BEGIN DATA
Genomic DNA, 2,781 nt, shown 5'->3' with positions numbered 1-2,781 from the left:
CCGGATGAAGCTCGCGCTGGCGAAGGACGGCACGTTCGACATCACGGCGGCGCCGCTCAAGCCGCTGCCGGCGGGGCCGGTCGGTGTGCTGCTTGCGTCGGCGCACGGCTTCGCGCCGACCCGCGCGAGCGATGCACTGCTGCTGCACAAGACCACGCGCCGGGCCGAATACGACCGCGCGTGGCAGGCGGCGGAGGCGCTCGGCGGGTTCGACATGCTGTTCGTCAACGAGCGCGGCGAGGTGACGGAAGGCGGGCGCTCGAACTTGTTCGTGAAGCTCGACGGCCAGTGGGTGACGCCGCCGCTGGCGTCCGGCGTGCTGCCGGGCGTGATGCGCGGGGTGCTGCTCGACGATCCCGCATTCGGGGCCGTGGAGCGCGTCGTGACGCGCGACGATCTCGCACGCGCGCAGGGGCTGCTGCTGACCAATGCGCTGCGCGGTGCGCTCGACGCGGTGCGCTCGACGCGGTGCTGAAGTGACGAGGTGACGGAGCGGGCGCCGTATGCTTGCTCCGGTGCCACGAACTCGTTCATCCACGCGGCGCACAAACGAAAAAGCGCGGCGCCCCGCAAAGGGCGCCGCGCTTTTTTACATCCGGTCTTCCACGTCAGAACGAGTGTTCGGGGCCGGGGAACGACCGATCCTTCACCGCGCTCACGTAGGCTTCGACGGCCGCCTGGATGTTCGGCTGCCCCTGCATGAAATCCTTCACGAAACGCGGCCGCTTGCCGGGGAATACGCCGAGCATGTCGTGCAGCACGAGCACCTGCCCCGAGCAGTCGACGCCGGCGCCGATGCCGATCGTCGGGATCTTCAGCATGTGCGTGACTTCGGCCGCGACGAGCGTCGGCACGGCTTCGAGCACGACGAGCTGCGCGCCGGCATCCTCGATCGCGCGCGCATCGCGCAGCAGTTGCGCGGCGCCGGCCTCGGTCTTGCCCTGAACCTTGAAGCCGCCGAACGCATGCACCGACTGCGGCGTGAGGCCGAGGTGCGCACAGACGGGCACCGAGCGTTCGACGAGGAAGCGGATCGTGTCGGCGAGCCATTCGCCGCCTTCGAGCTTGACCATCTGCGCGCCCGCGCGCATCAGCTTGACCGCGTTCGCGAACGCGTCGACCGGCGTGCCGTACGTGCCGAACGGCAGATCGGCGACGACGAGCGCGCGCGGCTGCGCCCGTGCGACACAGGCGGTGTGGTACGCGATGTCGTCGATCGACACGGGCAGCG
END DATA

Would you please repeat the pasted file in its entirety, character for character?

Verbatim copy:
Genomic DNA, 2,781 nt, shown 5'->3' with positions numbered 1-2,781 from the left:
CCGGATGAAGCTCGCGCTGGCGAAGGACGGCACGTTCGACATCACGGCGGCGCCGCTCAAGCCGCTGCCGGCGGGGCCGGTCGGTGTGCTGCTTGCGTCGGCGCACGGCTTCGCGCCGACCCGCGCGAGCGATGCACTGCTGCTGCACAAGACCACGCGCCGGGCCGAATACGACCGCGCGTGGCAGGCGGCGGAGGCGCTCGGCGGGTTCGACATGCTGTTCGTCAACGAGCGCGGCGAGGTGACGGAAGGCGGGCGCTCGAACTTGTTCGTGAAGCTCGACGGCCAGTGGGTGACGCCGCCGCTGGCGTCCGGCGTGCTGCCGGGCGTGATGCGCGGGGTGCTGCTCGACGATCCCGCATTCGGGGCCGTGGAGCGCGTCGTGACGCGCGACGATCTCGCACGCGCGCAGGGGCTGCTGCTGACCAATGCGCTGCGCGGTGCGCTCGACGCGGTGCGCTCGACGCGGTGCTGAAGTGACGAGGTGACGGAGCGGGCGCCGTATGCTTGCTCCGGTGCCACGAACTCGTTCATCCACGCGGCGCACAAACGAAAAAGCGCGGCGCCCCGCAAAGGGCGCCGCGCTTTTTTACATCCGGTCTTCCACGTCAGAACGAGTGTTCGGGGCCGGGGAACGACCGATCCTTCACCGCGCTCACGTAGGCTTCGACGGCCGCCTGGATGTTCGGCTGCCCCTGCATGAAATCCTTCACGAAACGCGGCCGCTTGCCGGGGAATACGCCGAGCATGTCGTGCAGCACGAGCACCTGCCCCGAGCAGTCGACGCCGGCGCCGATGCCGATCGTCGGGATCTTCAGCATGTGCGTGACTTCGGCCGCGACGAGCGTCGGCACGGCTTCGAGCACGACGAGCTGCGCGCCGGCATCCTCGATCGCGCGCGCATCGCGCAGCAGTTGCGCGGCGCCGGCCTCGGTCTTGCCCTGAACCTTGAAGCCGCCGAACGCATGCACCGACTGCGGCGTGAGGCCGAGGTGCGCACAGACGGGCACCGAGCGTTCGACGAGGAAGCGGATCGTGTCGGCGAGCCATTCGCCGCCTTCGAGCTTGACCATCTGCGCGCCCGCGCGCATCAGCTTGACCGCGTTCGCGAACGCGTCGACCGGCGTGCCGTACGTGCCGAACGGCAGATCGGCGACGACGAGCGCGCGCGGCTGCGCCCGTGCGACACAGGCGGTGTGGTACGCGATGTCGTCGATCGACACGGGCAGCG